My take on continuous close - it's not as hard as you think

Phil Wainewright Profile picture for user pwainewright August 16, 2021
Many of the mechanisms and processes a finance team needs to put in place to enable continuous close are worth doing, even if you still only close once a month.

Money finance business concept © EKKAPON -

One phrase that's increasingly on the lips of technology vendors selling business accounting and finance solutions these days is 'continuous close.' As an ideal it sounds marvelous — who wouldn't want to always have perfectly up-to-date metrics on their organization's finances? But many must wonder whether it's practically achievable. Traditionally, finance teams have closed their books every month or quarter, in a process that can take days or even weeks to finalize all the adjustments and arrive at the final balances. To any reasonable observer, it's going to seem daunting if not impossible to take all of that work and do it on a daily or continuous basis.

I think the vendors are missing a trick here by focusing on the end goal of continuous close rather than the mechanisms that make it possible. In their enthusiasm to promote the concept, they make it sound harder to achieve than it really is. Continuous close doesn't have to be a sudden-death proposition that you turn on overnight. The point is to deliver more accurate and up-to-date information to the business, without having to wait to formally close the books every month. In reality, many of the ingredients are relatively easy to put in place one step at a time, and it makes a lot of sense to take these steps as soon as you can.

I came to this realization having thought about how I do the books for diginomica's business. We're able to take advantage of a huge amount of automation, which means that we have a pretty good picture of how the business is faring at any particular moment. We only do a formal close once a month, but that only takes about an hour to complete, because virtually all the work has been done on a continuous basis. If my colleagues wanted, it would not take much extra trouble to switch to a weekly or even a daily close, but at the moment it doesn't justify the extra resource this would take.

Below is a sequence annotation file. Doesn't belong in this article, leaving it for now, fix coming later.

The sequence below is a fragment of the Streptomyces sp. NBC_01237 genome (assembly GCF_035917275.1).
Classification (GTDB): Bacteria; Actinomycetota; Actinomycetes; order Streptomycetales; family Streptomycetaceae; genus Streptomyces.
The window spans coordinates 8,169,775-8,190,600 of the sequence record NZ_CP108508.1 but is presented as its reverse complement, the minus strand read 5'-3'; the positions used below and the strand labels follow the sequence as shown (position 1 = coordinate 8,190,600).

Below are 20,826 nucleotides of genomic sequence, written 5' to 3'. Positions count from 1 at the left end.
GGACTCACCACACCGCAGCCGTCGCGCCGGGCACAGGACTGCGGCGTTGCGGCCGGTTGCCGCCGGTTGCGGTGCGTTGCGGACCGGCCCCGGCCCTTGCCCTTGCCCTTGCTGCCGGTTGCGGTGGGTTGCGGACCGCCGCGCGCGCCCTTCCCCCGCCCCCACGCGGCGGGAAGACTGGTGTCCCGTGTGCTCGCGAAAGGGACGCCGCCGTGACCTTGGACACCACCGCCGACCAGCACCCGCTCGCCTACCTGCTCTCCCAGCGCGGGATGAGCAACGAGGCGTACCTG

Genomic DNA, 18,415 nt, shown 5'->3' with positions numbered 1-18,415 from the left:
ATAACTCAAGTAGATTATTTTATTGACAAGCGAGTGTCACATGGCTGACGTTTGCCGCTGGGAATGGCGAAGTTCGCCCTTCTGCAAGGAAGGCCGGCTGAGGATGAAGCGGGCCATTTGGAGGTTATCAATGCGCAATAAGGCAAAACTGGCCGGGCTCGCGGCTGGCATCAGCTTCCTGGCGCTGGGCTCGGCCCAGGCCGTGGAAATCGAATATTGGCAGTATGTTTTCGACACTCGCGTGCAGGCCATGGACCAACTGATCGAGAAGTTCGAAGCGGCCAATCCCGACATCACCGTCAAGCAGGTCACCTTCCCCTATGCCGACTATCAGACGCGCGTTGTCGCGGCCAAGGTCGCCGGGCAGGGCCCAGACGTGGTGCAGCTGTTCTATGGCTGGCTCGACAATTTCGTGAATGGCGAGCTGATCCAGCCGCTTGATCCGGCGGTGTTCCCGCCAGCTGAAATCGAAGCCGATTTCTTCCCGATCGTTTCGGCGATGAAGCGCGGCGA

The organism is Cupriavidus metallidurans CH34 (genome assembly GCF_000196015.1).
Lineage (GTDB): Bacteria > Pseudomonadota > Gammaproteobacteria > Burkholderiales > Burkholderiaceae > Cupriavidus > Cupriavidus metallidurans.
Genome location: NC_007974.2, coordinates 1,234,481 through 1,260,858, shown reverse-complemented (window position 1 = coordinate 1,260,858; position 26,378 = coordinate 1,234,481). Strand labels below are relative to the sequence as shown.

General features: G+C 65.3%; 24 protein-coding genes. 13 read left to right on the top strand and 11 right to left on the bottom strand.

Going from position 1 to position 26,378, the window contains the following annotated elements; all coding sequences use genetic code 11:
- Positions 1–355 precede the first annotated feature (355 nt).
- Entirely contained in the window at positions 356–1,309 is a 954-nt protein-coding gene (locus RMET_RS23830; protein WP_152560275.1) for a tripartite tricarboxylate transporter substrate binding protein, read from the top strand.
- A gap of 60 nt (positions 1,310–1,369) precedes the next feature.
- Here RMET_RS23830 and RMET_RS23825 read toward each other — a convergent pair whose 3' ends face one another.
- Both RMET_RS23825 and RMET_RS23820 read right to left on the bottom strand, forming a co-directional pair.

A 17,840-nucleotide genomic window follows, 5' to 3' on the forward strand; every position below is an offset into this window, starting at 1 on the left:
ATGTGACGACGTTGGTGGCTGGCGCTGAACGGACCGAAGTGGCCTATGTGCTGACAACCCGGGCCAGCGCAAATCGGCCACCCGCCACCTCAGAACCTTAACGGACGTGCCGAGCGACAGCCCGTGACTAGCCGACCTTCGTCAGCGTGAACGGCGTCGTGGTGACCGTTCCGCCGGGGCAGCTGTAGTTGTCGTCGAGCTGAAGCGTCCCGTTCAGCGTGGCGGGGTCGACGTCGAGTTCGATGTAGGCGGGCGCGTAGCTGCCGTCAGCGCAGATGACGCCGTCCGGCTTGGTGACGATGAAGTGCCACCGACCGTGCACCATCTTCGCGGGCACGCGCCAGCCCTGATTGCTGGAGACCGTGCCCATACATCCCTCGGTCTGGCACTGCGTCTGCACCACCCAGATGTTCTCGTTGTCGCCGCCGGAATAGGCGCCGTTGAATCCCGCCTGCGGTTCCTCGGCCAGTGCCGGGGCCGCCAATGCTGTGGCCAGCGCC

My takeaway therefore is that many of the mechanisms you need to put in place to enable continuous close are worth doing, even if you're not planning to formally dot the i's and cross the t's every single day. Just getting to a position where you have the option of doing that on any given day should the need arise is already very valuable. And in the process of reaching that position, you're going to remove a lot of manual drudgery and error-prone retrospective adjustments, all of which will make your life much more bearable.

Continuous close means 'shift left'

Fundamentally, the key to enabling continuous close is a principle that software engineers call 'shift left'. To shift left is to move critical activities as early as possible in the lifecycle of the process. In the context of the financial close, that means doing them as close as possible to each individual transaction, rather than applying them retrospectively in a completely separate operation later on. This works best when automation can be put in place to make it easier to complete those activities around the time of the transaction.